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02/12/2010:

Extreme Makeover Visits Nationwide


By HOLLY KOZELSKY - Bulletin Staff Writer
Source: Martinsville Bulletin

How does a company build an entire house for free in nine days, with six weeks notice?

The answer will be revealed in May or June on the season finale of the television show Extreme Makeover: Home Edition. Part of the show was being filmed Wednesday in the Nationwide Custom Homes plant in Martinsville.

On each episode of the program, which airs on the ABC network, a deserving person or family is provided with a new house donated by volunteers. The winner is notified and immediately sent away on vacation while volunteers build the new house on the recipient's lot within a week.

For the first time, the show will feature a modular home, said the show's interior designer, Michael Moloney. The materials and time to build the house are being donated by Nationwide and its employees, and its windows are donated by West Window, also of Martinsville.

In the plant Wednesday, dozens of Nationwide employees wearing blue Extreme Makeover T-shirts were involved constructing the sections of the house side by side. Among them roved a producer, a camera man, a sound technician and Moloney.

"This is the first time we've done anything like this," Moloney said.

Previously, each house was built on location. "Seven days on location - it's chaotic, dealing with the elements, and here it's controlled. ... It shows America how efficient they (modular houses) are," he said.

Having the house arrive ready to assemble will mean the crew on site "will have much less work to do, and that is a great bonus," Moloney said. "This house goes up in a matter of four hours, and we come in and do our magic" to finish and decorate it.

Modular houses normally are painted and finished in the factory, but this house will be finished on site to suit the style of the family who will live in it, without giving clues beforehand who the family is.

To comply with labor laws, employees did not work off the clock. Instead, they participated in a payroll deduction plan in the spirit of donating their time. Most employees volunteered to donate $100 from their pay through four payroll deductions of $25 each, said Tommy Rakes, vice president of operations.

Employees have given "phenomenal support" to the project, he said.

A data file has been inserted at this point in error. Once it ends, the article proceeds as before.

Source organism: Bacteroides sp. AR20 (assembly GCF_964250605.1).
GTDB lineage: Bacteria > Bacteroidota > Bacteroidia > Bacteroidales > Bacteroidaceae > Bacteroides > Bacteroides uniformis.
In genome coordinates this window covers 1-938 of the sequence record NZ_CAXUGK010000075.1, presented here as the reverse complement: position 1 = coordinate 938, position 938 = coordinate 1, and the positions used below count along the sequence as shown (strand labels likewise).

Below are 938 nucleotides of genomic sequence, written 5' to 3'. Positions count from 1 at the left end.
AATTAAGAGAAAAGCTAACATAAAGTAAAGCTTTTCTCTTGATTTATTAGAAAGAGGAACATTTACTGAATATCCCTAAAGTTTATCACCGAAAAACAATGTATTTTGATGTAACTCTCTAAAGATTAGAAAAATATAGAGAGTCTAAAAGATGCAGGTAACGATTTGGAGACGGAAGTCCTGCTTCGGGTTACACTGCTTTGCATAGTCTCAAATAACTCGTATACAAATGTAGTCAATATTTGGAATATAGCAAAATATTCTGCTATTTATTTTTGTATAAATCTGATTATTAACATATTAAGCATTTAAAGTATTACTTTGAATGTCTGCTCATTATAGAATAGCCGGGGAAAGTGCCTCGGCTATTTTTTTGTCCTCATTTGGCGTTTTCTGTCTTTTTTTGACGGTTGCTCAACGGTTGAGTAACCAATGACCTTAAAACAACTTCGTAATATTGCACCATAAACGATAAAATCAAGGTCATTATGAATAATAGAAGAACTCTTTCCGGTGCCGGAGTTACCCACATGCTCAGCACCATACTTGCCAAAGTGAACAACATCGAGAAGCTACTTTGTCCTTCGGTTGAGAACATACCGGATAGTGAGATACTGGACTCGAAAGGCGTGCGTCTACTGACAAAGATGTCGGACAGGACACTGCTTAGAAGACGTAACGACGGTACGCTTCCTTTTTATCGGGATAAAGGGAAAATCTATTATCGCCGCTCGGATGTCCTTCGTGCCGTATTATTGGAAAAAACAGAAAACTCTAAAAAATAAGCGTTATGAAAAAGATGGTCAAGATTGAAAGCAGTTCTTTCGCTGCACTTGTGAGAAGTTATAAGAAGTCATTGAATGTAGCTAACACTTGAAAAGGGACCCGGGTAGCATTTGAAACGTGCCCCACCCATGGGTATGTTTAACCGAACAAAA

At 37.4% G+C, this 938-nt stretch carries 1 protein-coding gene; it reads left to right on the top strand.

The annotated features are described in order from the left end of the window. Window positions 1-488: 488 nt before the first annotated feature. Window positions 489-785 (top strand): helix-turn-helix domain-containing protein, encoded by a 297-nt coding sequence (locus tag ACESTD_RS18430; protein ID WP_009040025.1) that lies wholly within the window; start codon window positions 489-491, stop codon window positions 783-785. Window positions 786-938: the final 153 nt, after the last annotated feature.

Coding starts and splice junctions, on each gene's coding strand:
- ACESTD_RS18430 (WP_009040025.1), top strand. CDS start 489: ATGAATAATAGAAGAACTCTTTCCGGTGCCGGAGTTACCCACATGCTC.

"It's been a tough economy and rough weather, and folks are smiling a bit more" as they work on this project, added Vice President of Sales and Marketing Dan Goodin.

Nationwide contacted the television show "about a year ago and asked them if they wanted to try a modular," Goodin said.

Extreme Makeover officials called Nationwide in mid-January to say that they would like Nationwide to build the house for the show. The catch was it had to be finished in six weeks.

"When the call came in, you have to react quickly," Goodin said.

Employees were called in to a meeting where the proposal to build the house was made, including the payroll-deduction donations, and they reacted with excitement and support, he added.

Richard Hodge, a member of the utility crew, said the workers are too focused on their goal now to get excited over being on TV. "It's a real challenge. ... We have a deadline we have to meet, and we're determined to get there."

The rapport in the plant is good because the project "was to help someone. As long as we can help someone else who really needs it, we're working to do as much as we can," said Hodge, who was building the house's walls Wednesday.

The house's design is a secret. Goodin would describe it only as "a very complex design. It's much more complex than we typically do, but not more than we can handle."

The show has narrowed the pool of applicants for the house to five families. The winning family will be notified during a personal visit from a representative of the TV show. While family members go on vacation, their lot will be cleared and the new house will be built, furnished and decorated, and their lot will be landscaped, all by volunteers.

Goodin, Nationwide President Andy Miller and associates James Seekford and Andrew Snuggs will coordinate the prepartion in Georgia. They will leave Sunday, and the house components will be brought to the site and put together the week after that.

Nationwide is coordinating the Georgia volunteers, especially through its Web site, www.nationwide-homes.com/extreme. So far, about 400 volunteers and 200 groups in the Georgia area have expressed interest in helping. Thirty-nine of the company's "key builders are donating time and materials," Goodin said.

"It's a huge production," Goodin said.

As well as construction, Nationwide will coordinate meals, shuttlebuses, tents and more for the volunteers.

The show, which will be the season finale, will air in May or June. Nationwide is planning a big viewing party for Nationwide's 200 employees and other local people associated with the project.

 

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